HARS - High value information Alert and Reporting System
Wanted by InterPol?
The following story is a true, real-life, first-person account of a person getting caught up in the world of internationally wanted persons. There are lessons to be learned from this account and VitaStar Solutions is grateful to the person who gave us this story and allowed us to share it with others on our website.
I was groggy and really wanted to turn off my thinking and get some sleep when without warning my adrenaline generator violently engaged and I was not sleepy anymore – a gross understatement.
After more than 24 hours of flying and several plane changes, my wife and I landed at the New Delhi International Airport in India. Whew, it would not be much longer and we would be in a hotel where we could recharge, recover, and get some much needed sleep. After exiting the airplane, we quickly found ourselves in-line, waiting to go through immigration. We talked while waiting and I expressed my concern about the security of our luggage, which contained a lot of presents for some her relatives we were going to visit. We were concerned that someone might grab one of our bags and leave the baggage claim area before we got there to take possession of them.
My logical plan was for my wife to go through Immigration Services quickly and then go to baggage claim to locate and guard our luggage. I would go through Immigration Services next and if there was any delay I would join her as quickly as possible. Simple plan. She processed through Immigration Services quickly and then darted off toward baggage claim. I stepped up to Immigration Services and handed the Agent my passport and my completed form. The Agent fiddled around and then left, leaving me, rather impatient, to join my wife. The Agent returned with another person and I was instructed to follow them. Huh? What was this? I obediently complied and was shown into a nearby room, which I was instructed to enter. Then without any explanation, they told me to wait -- what else could I do? Click! The door was locked and I was alone.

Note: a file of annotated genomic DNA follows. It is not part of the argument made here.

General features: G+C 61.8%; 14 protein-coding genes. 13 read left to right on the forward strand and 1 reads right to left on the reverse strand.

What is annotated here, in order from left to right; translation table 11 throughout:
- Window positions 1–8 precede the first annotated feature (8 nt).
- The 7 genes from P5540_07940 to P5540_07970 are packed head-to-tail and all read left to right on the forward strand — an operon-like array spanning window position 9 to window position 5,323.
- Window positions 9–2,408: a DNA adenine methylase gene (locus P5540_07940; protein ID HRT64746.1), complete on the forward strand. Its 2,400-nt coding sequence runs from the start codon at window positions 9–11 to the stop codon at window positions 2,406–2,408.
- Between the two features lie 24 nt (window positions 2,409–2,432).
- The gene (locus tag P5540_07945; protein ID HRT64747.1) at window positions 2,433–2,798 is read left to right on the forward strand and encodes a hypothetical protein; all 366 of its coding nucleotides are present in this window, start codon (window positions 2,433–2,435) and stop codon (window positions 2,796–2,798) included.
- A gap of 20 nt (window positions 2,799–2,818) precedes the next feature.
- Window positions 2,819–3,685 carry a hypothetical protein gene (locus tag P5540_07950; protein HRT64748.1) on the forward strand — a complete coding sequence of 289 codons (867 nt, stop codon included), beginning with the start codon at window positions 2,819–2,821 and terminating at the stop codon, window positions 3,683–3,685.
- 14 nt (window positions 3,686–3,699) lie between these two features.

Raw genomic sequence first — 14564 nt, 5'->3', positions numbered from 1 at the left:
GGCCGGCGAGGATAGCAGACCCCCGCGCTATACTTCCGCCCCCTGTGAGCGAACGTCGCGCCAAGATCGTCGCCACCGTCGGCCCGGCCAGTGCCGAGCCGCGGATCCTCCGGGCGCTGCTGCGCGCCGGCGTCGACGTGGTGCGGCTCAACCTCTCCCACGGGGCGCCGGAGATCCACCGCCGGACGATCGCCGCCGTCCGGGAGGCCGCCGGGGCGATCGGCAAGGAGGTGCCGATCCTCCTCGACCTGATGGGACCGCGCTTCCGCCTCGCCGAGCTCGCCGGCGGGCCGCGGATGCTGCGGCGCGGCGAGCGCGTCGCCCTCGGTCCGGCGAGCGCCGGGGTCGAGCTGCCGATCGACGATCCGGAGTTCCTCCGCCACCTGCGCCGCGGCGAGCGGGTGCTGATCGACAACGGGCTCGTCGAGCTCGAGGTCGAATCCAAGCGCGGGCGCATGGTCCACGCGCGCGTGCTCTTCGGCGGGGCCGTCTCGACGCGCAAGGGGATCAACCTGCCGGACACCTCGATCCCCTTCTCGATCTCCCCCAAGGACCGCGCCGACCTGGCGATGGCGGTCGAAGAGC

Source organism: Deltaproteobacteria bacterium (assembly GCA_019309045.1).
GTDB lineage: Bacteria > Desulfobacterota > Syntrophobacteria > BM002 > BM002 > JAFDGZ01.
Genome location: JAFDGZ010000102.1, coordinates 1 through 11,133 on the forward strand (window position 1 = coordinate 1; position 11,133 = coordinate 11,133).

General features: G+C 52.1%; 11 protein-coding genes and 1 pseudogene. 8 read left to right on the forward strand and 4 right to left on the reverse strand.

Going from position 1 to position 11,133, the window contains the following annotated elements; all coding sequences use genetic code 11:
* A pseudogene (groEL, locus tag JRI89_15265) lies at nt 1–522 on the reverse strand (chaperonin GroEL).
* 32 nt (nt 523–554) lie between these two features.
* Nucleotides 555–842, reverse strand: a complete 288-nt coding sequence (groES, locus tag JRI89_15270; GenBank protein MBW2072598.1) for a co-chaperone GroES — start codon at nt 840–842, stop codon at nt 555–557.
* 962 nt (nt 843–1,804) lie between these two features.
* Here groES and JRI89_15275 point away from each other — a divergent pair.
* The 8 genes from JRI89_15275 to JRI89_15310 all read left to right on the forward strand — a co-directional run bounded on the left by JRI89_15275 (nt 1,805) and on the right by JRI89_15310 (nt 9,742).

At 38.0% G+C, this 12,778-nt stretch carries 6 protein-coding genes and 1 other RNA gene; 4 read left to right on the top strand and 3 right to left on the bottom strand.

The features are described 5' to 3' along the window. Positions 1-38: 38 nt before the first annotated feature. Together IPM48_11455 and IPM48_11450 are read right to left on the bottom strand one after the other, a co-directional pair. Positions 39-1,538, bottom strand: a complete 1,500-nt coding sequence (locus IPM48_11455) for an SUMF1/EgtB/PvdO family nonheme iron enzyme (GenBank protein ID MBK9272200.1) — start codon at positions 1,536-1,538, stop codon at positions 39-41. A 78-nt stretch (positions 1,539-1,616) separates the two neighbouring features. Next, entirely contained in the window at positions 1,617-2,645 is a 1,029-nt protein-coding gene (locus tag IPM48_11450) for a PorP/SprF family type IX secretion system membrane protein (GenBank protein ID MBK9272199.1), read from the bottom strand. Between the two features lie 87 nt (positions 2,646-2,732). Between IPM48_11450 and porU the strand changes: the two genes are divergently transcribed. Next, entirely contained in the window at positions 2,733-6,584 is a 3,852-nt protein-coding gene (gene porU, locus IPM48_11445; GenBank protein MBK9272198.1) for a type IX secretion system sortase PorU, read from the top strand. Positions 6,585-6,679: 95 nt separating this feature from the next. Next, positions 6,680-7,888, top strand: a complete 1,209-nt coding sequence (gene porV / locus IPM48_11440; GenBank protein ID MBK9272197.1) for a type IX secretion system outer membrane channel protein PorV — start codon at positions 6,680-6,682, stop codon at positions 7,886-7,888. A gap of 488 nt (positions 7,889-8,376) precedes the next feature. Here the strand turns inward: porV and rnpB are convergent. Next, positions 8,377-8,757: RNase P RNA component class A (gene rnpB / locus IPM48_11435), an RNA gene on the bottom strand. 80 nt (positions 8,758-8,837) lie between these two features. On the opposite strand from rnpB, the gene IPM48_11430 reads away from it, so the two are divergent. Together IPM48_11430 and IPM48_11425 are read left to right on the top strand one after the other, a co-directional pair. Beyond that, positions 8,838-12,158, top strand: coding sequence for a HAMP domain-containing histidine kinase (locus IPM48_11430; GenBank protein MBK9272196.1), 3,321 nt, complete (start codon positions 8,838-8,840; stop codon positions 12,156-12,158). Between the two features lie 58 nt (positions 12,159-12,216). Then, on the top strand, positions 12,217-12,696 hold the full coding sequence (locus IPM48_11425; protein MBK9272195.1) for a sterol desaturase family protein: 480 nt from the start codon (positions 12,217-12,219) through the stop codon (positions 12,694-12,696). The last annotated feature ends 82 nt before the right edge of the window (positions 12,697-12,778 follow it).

I waited and wondered. They hadn’t told me anything and I became quite concerned, especially since I could not contact my wife. Meanwhile, she had found our bags but was now missing a husband. Her agitation turned to apprehension and then fright as time slowly passed. She inquired and was told I had been “detained” and that she had to wait. Wait? Wait for what and why? After about two hours, the door to my “prison cell” opened and I was handed by passport and told I could leave. I asked the “guard” why I had been “incarcerated” and he told me they thought I might be an international war criminal because of my name and they had to confirm who I was with Interpol. The reality was my name was similar to a war criminal’s name and even though he was about 30 years older than me, they still had to check.
Wow, my wife’s hug sure felt good. We made it to the hotel without further incident and I discovered I had some difficultly falling asleep. After my adrenaline and stress calmed down I embraced sleep with new found appreciation.
This event illustrates problems and frustrations with authorities either not having the proper information on wanted persons, or not being able to quickly get the needed information.
It also brings to mind that international transportation terminals, such as international airports are locations where international criminals and terrorists are likely to transit as they travel between countries.
In an international implementation, HARS can solve the identification problem by the quick access to information on international criminals and suspected terrorists, by allowing authorized persons to query the HARS database and get the profile of the person of interest, including photographs. Queries can be by name, which would have helped avoid the problem in this story, or the queries can be made using only some of the known parameters of the person of interest.
Every immigration agent counter can have a display monitor or terminal which can be used to automatically display a HARS Playlist of wanted international criminals that have a higher probability of passing through that specific transportation terminal. The same display terminal can also be used to submit specific queries.
The greatest power of HARS is to have display monitors in the terminal area, which can be viewed by the general public. This includes not only the passenger waiting areas but the areas open to the non-flying public who are dropping off or picking up passengers. The HARS Playlists are fine-tuning and tailored for each specific international transportation terminal, thus increasing the probability of getting a public identification on a person of special interest. If the public identifies a match, they can either: use their mobile phone to contact the HARS Call Center, where they would reach operators using the language of that country; use one of the special standalone telephones located in the terminal; or, use text messaging or one of the social networks to contact HARS. In turn, HARS would immediately notify the proper authorities for apprehension or further investigation.